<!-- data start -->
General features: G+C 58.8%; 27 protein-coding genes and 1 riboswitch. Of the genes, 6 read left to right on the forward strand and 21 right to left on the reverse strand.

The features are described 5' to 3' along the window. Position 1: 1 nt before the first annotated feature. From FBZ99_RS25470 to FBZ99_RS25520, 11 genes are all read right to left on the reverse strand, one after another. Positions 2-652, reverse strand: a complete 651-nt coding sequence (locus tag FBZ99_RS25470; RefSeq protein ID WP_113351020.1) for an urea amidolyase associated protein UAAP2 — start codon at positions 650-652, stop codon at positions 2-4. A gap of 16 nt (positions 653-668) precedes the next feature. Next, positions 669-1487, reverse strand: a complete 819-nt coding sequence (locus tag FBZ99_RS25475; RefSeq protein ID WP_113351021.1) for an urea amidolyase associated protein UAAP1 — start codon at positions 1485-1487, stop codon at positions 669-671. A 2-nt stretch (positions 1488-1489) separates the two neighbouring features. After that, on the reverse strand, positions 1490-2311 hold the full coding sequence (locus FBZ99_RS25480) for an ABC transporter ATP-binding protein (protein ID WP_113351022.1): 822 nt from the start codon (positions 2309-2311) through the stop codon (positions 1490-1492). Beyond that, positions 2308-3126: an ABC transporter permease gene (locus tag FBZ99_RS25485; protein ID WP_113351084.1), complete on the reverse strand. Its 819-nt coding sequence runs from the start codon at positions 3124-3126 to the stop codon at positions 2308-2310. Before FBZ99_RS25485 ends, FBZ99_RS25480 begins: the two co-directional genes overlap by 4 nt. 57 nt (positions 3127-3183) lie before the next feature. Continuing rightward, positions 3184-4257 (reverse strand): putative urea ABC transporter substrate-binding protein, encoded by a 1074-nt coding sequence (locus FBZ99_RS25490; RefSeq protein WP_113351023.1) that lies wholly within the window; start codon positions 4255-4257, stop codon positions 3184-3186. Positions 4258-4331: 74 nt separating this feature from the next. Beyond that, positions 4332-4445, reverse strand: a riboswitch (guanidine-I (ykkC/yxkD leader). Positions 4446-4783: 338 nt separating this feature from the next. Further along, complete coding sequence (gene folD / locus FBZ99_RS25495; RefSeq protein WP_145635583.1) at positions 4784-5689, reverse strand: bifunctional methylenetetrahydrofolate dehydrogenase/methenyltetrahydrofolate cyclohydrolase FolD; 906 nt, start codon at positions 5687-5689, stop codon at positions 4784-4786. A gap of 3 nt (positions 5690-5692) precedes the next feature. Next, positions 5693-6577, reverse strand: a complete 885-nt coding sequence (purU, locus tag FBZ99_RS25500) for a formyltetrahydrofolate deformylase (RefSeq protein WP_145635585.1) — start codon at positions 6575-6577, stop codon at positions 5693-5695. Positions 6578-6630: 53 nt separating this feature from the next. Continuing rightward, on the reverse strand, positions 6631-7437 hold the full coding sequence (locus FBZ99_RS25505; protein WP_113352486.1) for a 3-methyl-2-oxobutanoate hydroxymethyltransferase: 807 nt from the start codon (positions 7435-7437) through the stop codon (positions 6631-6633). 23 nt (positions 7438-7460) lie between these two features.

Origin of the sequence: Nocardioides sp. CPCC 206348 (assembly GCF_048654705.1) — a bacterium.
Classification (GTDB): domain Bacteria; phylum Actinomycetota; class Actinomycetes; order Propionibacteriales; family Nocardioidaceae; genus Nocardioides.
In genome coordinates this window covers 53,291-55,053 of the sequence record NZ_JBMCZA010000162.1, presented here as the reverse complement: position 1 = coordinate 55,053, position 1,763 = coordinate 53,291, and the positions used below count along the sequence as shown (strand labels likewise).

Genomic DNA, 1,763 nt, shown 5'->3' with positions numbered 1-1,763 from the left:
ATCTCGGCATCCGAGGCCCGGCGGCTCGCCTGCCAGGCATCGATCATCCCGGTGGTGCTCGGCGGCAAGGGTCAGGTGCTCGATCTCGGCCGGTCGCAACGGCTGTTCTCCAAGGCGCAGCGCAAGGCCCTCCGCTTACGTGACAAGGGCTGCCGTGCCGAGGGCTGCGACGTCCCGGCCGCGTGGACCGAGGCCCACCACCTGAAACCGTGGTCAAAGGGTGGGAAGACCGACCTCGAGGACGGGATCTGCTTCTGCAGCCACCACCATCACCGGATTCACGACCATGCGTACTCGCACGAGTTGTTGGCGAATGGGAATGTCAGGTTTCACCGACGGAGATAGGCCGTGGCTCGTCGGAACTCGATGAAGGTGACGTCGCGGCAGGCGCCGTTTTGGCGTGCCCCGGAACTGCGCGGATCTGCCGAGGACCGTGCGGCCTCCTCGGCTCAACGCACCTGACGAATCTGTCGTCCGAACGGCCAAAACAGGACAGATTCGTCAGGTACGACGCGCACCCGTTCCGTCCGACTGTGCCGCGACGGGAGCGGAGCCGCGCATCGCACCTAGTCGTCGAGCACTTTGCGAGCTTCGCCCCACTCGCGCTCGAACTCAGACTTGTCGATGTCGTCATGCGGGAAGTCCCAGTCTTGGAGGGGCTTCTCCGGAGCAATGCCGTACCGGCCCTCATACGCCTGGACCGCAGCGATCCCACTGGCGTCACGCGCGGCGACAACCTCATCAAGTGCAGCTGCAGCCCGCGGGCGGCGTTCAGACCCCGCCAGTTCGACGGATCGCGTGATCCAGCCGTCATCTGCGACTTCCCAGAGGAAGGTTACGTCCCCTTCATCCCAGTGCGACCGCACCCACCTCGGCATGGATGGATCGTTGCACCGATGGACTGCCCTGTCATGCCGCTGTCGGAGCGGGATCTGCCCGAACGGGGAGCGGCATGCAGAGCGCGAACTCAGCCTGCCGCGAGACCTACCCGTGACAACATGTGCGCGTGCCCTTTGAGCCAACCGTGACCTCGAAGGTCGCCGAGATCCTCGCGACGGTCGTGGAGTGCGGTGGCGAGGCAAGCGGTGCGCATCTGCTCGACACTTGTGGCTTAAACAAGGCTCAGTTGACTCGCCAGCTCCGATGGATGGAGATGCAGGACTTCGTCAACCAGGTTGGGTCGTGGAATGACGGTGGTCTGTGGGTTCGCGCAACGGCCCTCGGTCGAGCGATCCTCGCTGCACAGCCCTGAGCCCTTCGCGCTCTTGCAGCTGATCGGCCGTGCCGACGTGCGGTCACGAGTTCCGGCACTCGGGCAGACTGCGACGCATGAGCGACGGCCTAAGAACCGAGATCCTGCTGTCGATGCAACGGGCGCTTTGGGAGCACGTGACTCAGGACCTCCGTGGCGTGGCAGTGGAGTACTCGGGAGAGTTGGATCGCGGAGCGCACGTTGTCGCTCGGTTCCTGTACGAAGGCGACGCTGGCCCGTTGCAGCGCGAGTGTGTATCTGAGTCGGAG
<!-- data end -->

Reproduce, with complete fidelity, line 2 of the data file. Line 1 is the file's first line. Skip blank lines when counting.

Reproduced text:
The features are described 5' to 3' along the window. Position 1: 1 nt before the first annotated feature. From FBZ99_RS25470 to FBZ99_RS25520, 11 genes are all read right to left on the reverse strand, one after another. Positions 2-652, reverse strand: a complete 651-nt coding sequence (locus tag FBZ99_RS25470; RefSeq protein ID WP_113351020.1) for an urea amidolyase associated protein UAAP2 — start codon at positions 650-652, stop codon at positions 2-4. A gap of 16 nt (positions 653-668) precedes the next feature. Next, positions 669-1487, reverse strand: a complete 819-nt coding sequence (locus tag FBZ99_RS25475; RefSeq protein ID WP_113351021.1) for an urea amidolyase associated protein UAAP1 — start codon at positions 1485-1487, stop codon at positions 669-671. A 2-nt stretch (positions 1488-1489) separates the two neighbouring features. After that, on the reverse strand, positions 1490-2311 hold the full coding sequence (locus FBZ99_RS25480) for an ABC transporter ATP-binding protein (protein ID WP_113351022.1): 822 nt from the start codon (positions 2309-2311) through the stop codon (positions 1490-1492). Beyond that, positions 2308-3126: an ABC transporter permease gene (locus tag FBZ99_RS25485; protein ID WP_113351084.1), complete on the reverse strand. Its 819-nt coding sequence runs from the start codon at positions 3124-3126 to the stop codon at positions 2308-2310. Before FBZ99_RS25485 ends, FBZ99_RS25480 begins: the two co-directional genes overlap by 4 nt. 57 nt (positions 3127-3183) lie before the next feature. Continuing rightward, positions 3184-4257 (reverse strand): putative urea ABC transporter substrate-binding protein, encoded by a 1074-nt coding sequence (locus FBZ99_RS25490; RefSeq protein WP_113351023.1) that lies wholly within the window; start codon positions 4255-4257, stop codon positions 3184-3186. Positions 4258-4331: 74 nt separating this feature from the next. Beyond that, positions 4332-4445, reverse strand: a riboswitch (guanidine-I (ykkC/yxkD leader). Positions 4446-4783: 338 nt separating this feature from the next. Further along, complete coding sequence (gene folD / locus FBZ99_RS25495; RefSeq protein WP_145635583.1) at positions 4784-5689, reverse strand: bifunctional methylenetetrahydrofolate dehydrogenase/methenyltetrahydrofolate cyclohydrolase FolD; 906 nt, start codon at positions 5687-5689, stop codon at positions 4784-4786. A gap of 3 nt (positions 5690-5692) precedes the next feature. Next, positions 5693-6577, reverse strand: a complete 885-nt coding sequence (purU, locus tag FBZ99_RS25500) for a formyltetrahydrofolate deformylase (RefSeq protein WP_145635585.1) — start codon at positions 6575-6577, stop codon at positions 5693-5695. Positions 6578-6630: 53 nt separating this feature from the next. Continuing rightward, on the reverse strand, positions 6631-7437 hold the full coding sequence (locus FBZ99_RS25505; protein WP_113352486.1) for a 3-methyl-2-oxobutanoate hydroxymethyltransferase: 807 nt from the start codon (positions 7435-7437) through the stop codon (positions 6631-6633). 23 nt (positions 7438-7460) lie between these two features.